Woods brought game into new era
This is the analysis: Tiger Woods made golf a sport, period (“Tiger’s effect on golf? Not what you think,” Aug. 17).
Jack Nicklaus has talked about the “game of golf” for multiple decades. That’s the wrong terminology after Woods. Today’s players are athletes, and a major portion of the distance debate is due to their strength. That is what propels the better equipment to incredible performances.
Nicklaus was the best of the non-athletic era. Woods leads in the athletic/sport era.
Most of Nicklaus’ rivals were Americans. Clearly, since 2000, today’s player competes against the world.
Today professional golf is a sport, and Woods is the one who put it there. That is his legacy.
Woods, Jordan and fickle fans
The problem is that a lot of the people who view golf tournaments in which Tiger Woods is playing are not much, if at all, into golf.
They are like I was with the NBA when Michael Jordan played. I would watch only those games in which he played because I really liked his spectacular play. When he retired, so did I.
Without Woods, these people do not watch, either. The hard-core golfers watch most of the time, and that group is not growing much.
Obviously, Woods did little for sales of Nike golf equipment or the company still would be in the golf business. Rory Mcllroy wasn't Nike’s savior, either.
A smile for Miceli
I loved Alex Miceli’s article about the Tiger effect and could not agree more (“Tiger’s effect on golf? Not what you think,” Aug. 17).
Your closing statement made me smile. Keep up the great work.
Spot-on and all for real
Great article on Tiger Woods’ effect on our game. Spot-on and very well-articulated. Not fake news.
The answer should be obvious
All this talk about who deserves to be on the U.S. team – as a Brit, I can't believe it. It should be obvious (“Furyk must recognize Woods’ baggage,” Aug. 16).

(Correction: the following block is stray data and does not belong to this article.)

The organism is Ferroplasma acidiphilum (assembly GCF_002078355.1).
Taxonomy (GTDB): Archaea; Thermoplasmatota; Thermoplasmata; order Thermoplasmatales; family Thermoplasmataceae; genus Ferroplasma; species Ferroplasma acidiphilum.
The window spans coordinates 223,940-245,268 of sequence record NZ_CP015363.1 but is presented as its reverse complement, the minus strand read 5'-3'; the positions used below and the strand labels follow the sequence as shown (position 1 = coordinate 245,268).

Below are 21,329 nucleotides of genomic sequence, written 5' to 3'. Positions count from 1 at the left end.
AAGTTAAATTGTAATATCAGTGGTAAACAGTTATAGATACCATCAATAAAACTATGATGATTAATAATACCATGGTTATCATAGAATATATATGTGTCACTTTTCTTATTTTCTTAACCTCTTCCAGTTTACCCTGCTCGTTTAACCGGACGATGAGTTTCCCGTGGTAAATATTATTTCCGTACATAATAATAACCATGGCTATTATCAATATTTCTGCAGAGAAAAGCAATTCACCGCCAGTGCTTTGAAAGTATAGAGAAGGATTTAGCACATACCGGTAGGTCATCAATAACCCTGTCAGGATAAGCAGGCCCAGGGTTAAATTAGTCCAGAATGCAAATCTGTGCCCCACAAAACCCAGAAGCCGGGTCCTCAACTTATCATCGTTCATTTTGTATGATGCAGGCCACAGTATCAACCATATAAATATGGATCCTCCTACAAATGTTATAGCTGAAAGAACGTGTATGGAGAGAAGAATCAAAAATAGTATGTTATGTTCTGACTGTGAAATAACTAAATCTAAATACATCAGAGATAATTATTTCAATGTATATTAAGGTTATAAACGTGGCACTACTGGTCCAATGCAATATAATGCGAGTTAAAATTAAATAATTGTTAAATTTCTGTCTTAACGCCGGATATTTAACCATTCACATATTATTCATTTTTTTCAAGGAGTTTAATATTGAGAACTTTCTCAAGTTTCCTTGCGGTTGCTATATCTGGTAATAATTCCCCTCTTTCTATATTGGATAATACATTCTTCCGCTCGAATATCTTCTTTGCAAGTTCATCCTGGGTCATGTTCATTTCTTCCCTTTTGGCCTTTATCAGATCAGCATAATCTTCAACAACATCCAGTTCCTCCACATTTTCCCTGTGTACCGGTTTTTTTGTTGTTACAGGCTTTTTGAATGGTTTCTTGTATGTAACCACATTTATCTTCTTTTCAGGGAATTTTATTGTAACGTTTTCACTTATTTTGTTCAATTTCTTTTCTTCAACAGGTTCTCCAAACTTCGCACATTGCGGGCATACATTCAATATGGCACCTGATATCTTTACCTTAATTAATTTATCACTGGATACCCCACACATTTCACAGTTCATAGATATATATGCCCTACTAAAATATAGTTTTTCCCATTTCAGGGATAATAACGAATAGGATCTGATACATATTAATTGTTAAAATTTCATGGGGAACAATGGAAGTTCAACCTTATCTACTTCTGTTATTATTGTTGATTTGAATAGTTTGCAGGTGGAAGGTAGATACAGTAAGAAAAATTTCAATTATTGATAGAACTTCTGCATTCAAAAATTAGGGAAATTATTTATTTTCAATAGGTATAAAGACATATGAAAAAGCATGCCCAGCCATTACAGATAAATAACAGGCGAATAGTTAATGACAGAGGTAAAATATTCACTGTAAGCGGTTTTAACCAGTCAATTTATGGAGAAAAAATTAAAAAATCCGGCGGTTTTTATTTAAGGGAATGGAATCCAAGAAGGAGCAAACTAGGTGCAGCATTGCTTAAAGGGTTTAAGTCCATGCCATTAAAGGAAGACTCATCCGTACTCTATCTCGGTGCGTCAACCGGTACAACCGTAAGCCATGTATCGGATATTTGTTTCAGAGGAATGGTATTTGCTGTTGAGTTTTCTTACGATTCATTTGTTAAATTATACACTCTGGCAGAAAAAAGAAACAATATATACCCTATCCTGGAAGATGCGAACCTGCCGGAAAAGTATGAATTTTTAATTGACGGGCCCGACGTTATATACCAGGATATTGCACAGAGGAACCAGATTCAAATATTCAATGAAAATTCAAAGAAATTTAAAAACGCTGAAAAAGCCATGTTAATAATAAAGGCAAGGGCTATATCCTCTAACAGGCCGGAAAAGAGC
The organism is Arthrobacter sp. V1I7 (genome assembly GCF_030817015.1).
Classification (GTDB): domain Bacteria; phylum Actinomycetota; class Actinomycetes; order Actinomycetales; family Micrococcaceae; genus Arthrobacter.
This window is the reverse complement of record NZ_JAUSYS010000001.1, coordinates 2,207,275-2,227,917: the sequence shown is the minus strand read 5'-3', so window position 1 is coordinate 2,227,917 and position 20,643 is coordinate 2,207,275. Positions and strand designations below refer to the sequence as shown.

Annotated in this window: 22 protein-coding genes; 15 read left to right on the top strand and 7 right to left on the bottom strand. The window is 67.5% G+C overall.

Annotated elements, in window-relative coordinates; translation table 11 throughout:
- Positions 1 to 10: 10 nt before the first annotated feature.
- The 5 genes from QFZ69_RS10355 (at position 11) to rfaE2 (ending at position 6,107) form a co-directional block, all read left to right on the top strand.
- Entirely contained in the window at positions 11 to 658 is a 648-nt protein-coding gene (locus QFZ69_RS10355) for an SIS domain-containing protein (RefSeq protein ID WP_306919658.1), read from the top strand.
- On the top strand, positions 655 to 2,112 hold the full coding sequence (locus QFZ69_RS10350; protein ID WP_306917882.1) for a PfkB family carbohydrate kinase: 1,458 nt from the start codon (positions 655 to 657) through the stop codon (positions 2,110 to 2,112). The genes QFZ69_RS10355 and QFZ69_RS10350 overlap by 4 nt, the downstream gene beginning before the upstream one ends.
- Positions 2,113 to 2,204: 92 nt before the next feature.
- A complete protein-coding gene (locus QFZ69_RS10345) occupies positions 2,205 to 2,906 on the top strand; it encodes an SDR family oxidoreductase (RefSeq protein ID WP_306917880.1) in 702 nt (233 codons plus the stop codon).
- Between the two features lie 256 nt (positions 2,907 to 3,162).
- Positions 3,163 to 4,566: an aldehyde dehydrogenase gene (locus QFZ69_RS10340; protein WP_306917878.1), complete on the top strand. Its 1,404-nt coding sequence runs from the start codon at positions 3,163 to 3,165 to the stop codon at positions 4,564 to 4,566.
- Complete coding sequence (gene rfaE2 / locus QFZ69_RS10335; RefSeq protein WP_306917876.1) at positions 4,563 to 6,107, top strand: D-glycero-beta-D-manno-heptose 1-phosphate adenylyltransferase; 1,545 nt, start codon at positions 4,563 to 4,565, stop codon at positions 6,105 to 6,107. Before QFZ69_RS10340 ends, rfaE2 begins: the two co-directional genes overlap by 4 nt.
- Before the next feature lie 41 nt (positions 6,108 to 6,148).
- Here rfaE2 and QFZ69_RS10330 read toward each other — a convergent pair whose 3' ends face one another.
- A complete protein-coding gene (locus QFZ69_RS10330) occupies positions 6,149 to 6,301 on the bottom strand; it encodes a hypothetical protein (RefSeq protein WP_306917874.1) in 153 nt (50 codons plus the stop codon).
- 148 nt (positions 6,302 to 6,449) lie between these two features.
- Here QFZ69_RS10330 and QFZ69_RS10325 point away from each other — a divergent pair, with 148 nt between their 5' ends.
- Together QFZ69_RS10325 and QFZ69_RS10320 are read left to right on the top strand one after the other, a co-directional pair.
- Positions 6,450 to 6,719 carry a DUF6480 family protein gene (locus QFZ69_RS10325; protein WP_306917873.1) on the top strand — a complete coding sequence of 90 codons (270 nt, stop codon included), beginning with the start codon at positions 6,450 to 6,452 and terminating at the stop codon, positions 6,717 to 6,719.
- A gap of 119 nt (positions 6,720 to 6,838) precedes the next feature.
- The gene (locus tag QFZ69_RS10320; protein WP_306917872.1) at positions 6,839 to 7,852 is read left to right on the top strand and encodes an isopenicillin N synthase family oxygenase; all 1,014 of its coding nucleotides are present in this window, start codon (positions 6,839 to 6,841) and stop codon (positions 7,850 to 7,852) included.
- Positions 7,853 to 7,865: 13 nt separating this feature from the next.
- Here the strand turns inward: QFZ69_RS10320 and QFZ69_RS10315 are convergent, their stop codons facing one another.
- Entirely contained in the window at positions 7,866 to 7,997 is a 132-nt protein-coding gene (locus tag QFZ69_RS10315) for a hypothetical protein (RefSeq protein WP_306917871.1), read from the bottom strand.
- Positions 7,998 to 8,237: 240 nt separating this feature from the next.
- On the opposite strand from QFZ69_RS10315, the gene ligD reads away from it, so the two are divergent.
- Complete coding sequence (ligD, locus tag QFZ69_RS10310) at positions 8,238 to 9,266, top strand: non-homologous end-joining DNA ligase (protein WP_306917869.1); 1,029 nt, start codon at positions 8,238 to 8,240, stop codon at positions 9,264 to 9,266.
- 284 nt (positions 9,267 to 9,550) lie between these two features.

A new kid on the block started playing in the PGA Tour in 2018, and his record is already fantastic. Just treat him as a rookie and include him. His name, of course, is Tiger Woods.
Nominate Woods, Mickelson for Nostalgia Cup
Let's just forget this nonsense about making Phil Mickelson as a captain's pick for the Ryder Cup (“Finau birdies his way into Ryder talk,” Aug. 16). I know the entire spectacle is just an exhibition, but it seems the jingoistic nationalists put a lot of stock in victory. Mickelson’s recent form indicates an older guy who is worn out from a difficult year.
Tiger Woods might be able to handle the job one more time, but one must consider whose spot he would take (“Furyk must recognize Woods’ baggage,” Aug. 16). After all, Woods is going to be a part-time player, at best. Who knows? After the FedEx Cup playoffs, he might be confined to bed rest again.
Maybe the powers will develop a Senior Ryder Cup so the old guys still can compete. We can call it the Nostalgia Cup.
St. Augustine, Fla.
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